Thursday, September 11 – Decided to stay home.  Just an eerie and queasy sensation.  Animals just don’t shut up and wife hit a deer in the middle of town in broad daylight.  Deer don’t run in the day.  Kids are jumpy as well.  We all need a vacation and soon.

There were no more entries in the diary.  The earthquake, undersea landslide and dome collapse occurred at approximately 9:59 PM on the 11th.  Fire had quickly raced north and consumed Jackson.  The diary was found some years later by an Army ranger squad searching for anything that might provide some scraps of scientifically and historically useful information.


Life itself is a miracle, and those of faith see the hand of God in everything from the vastness of the universe to the smallness of the quark.  Christians recognize the miracles of Jesus and the biblical truths.   And lest it be forgotten, America is the miracle that changed the world.

It was no surprise, therefore, when rumors of a small group of New Orleans sisters had managed to survive a forty-story tsunami and were now ministering to refugees.  Joe did not need to be told, but he was certain that Savannah Taggart was among the fortunate few.

Joe was once again reminded of the miracle of his co-worker.  How was it possible to have terminal brain cancer one moment and then be cured a split second later?  How was it possible to be cured by a vision and not a medical procedure?  Joe was thankful for miracles, both large and small.  They were the hope of life eternal and an ever-present reminder of man’s place in the universe.  And they would be greatly needed in the years to come.

Strange Tales

Mankind has longed believed in odd things – UFOs from outer space, the Abominable Snow Man, or Atlantis.  And, there was always just enough truth to spur inquiry using the latest and greatest scientific tools.  After all, no one of substance could forget that the fabled city of Troy had been found.

It was, therefore, not unusual that a new set of curious stories arose from the Gulf’s cataclysmic event.

Probably the most profound tale was the disappearance of the moon and its replacement by a cold and colorless star.  While this happened for only a few minutes each night for about a year, the common assumption was that something supernatural had happened.  The astronomers had no explanation.  The moon was obviously there but how could it change?  And stars are not cold.

There were, of course, numerous tales of ghostly images and people apparently moving in and out of time.  This latter set of stories was similar to the famous Philadelphia experiment.

As a young man, Joe had worked at the Philadelphia Naval Shipyard.  The story goes that the US Navy, as part of a WW-II experiment, had modified the Destroyer Escort USS Eldridge to see if a cloaking or invisibility field could be built around a large solid object.  This would obviously be of great use in naval warfare.

The experiment was based on Albert Einstein’s Unified Field Theory that suggested that the electromagnetic and gravitational forces could be uniquely related to each; other thus allowing light to be bent around an object.  The experiment involved the use of large ship installed electromagnetic generators.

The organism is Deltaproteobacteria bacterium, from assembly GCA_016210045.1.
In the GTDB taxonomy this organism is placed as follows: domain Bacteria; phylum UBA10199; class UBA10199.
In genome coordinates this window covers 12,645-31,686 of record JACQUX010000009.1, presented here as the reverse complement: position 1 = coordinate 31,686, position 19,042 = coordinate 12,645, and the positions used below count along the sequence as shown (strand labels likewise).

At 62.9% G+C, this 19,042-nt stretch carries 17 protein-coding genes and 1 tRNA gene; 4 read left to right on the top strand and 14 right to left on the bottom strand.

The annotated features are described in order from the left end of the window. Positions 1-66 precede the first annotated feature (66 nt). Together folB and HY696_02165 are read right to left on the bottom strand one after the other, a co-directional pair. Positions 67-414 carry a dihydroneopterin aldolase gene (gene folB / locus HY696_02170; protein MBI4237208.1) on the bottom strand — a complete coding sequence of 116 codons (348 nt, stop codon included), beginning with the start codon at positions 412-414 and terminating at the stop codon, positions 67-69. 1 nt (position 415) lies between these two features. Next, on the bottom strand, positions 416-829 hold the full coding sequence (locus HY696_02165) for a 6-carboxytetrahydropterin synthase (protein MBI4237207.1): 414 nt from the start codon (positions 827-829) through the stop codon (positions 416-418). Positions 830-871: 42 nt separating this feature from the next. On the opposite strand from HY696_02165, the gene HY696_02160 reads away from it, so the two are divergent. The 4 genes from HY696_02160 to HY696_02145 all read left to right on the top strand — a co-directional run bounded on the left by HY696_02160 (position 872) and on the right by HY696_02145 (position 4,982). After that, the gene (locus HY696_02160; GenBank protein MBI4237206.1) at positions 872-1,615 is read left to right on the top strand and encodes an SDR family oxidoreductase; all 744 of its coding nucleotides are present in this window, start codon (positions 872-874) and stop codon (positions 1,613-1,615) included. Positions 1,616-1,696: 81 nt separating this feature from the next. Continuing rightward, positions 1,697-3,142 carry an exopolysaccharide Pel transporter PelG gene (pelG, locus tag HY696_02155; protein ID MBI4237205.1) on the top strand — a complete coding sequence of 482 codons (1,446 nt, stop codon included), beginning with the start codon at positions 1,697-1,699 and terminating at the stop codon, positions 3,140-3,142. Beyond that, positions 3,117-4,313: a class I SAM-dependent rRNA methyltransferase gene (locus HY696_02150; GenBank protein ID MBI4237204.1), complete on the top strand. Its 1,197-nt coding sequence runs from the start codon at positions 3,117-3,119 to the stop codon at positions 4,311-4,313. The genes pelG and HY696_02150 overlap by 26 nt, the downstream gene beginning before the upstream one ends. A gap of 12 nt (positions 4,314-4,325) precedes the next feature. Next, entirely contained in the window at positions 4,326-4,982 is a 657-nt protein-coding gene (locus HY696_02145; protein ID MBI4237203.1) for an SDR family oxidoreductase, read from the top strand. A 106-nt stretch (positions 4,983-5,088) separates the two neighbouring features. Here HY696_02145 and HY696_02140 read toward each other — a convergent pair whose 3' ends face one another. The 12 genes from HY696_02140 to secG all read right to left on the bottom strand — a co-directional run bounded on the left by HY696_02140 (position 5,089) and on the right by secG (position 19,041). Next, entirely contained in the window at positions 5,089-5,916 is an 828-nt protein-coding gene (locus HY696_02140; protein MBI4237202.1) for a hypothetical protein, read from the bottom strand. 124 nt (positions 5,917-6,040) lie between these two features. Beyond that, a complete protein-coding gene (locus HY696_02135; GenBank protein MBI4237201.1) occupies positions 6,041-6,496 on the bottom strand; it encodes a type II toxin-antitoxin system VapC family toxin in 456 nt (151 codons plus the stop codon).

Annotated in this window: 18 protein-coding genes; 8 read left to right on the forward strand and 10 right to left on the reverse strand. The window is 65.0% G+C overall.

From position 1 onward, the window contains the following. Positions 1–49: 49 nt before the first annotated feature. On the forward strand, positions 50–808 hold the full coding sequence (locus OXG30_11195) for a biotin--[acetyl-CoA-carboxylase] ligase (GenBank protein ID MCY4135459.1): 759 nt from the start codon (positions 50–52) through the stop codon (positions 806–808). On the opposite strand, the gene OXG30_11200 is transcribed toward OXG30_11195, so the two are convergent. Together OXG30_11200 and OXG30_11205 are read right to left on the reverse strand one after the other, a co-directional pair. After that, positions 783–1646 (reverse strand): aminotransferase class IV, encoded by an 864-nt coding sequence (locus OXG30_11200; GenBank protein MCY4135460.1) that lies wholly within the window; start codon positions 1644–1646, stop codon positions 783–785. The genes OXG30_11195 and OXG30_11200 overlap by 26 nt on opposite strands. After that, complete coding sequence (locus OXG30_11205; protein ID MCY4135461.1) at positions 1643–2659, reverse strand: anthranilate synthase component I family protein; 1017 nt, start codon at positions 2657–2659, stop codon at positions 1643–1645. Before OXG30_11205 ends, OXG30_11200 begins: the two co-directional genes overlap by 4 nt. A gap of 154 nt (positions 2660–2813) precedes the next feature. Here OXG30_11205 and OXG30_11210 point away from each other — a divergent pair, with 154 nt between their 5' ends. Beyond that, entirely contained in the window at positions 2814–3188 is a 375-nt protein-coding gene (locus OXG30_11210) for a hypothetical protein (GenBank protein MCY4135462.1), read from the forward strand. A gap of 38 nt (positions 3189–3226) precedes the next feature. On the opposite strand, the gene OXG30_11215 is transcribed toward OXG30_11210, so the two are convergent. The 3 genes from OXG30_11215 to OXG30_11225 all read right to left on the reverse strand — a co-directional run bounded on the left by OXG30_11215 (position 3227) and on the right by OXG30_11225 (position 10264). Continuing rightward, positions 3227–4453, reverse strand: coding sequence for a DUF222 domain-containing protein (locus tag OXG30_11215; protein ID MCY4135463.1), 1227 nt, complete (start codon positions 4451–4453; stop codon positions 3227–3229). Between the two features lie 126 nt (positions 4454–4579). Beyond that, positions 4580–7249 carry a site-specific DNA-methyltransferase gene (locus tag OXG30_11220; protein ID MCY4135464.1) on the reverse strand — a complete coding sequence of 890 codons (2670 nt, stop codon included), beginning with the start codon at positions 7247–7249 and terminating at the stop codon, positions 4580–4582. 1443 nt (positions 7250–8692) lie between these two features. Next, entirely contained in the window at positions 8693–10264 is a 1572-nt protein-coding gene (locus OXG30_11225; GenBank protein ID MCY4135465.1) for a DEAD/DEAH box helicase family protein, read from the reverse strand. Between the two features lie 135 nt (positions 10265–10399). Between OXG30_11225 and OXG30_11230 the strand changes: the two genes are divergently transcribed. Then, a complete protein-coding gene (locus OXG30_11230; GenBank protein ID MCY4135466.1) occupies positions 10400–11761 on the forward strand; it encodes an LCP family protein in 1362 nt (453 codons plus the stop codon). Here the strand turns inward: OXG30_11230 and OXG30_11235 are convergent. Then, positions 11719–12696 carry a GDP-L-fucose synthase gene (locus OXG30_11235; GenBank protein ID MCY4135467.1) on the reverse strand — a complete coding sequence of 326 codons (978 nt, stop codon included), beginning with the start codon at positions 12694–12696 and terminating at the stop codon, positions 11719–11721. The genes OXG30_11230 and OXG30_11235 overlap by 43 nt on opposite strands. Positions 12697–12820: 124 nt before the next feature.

Testing began in the summer of 1943, and apparently one test, on July 22, 1943, resulted in the Eldridge being rendered almost completely invisible, its image being replaced with a ghostly greenish cloud.  The experiment was considered successful – until a number of very odd things happened.

First, departing crewmembers complained of severe unrelenting nausea.  Then an onboard inspection revealed the worst aspects of the experiment.  A number of sailors were horribly mangled, embedded in the steel decks and superstructure of the ship.  Others found within the bowels of the ship were violently insane.

Over time, a number of the apparently healthy crewmembers became part human and part ghost, moving back and forth between the physical world and some unknown and inexplicable parallel universe.  Some of these unfortunates disappeared never to be seen again.

The experiment was reconfigured and then repeated on October 28, 1943. The Eldridge then vanished and reappeared almost immediately in Norfolk, Virginia hundreds of miles away. The Eldridge was seen in that location by men aboard the SS Andrew Furuseth before it then again vanished, reappearing back in its original dock in Philadelphia.   From the available data, the Eldridge was not only teleported hundreds of miles but traveled both forward and backward in time.  Unfortunately, the human problems experienced with the July testing were repeated and even amplified.


Some of the shipyard’s old timers swore that the Eldridge experiments were the basis for the stealth technology advances some 50 years later.

There was no lack of strange tales.  People mentally and emotionally unstable saw what they wanted to see, or what they did not want to see.  If such instability was severe, the people involved became aimless wanderers.  Unfortunately, there was little time for pity or compassionate acts.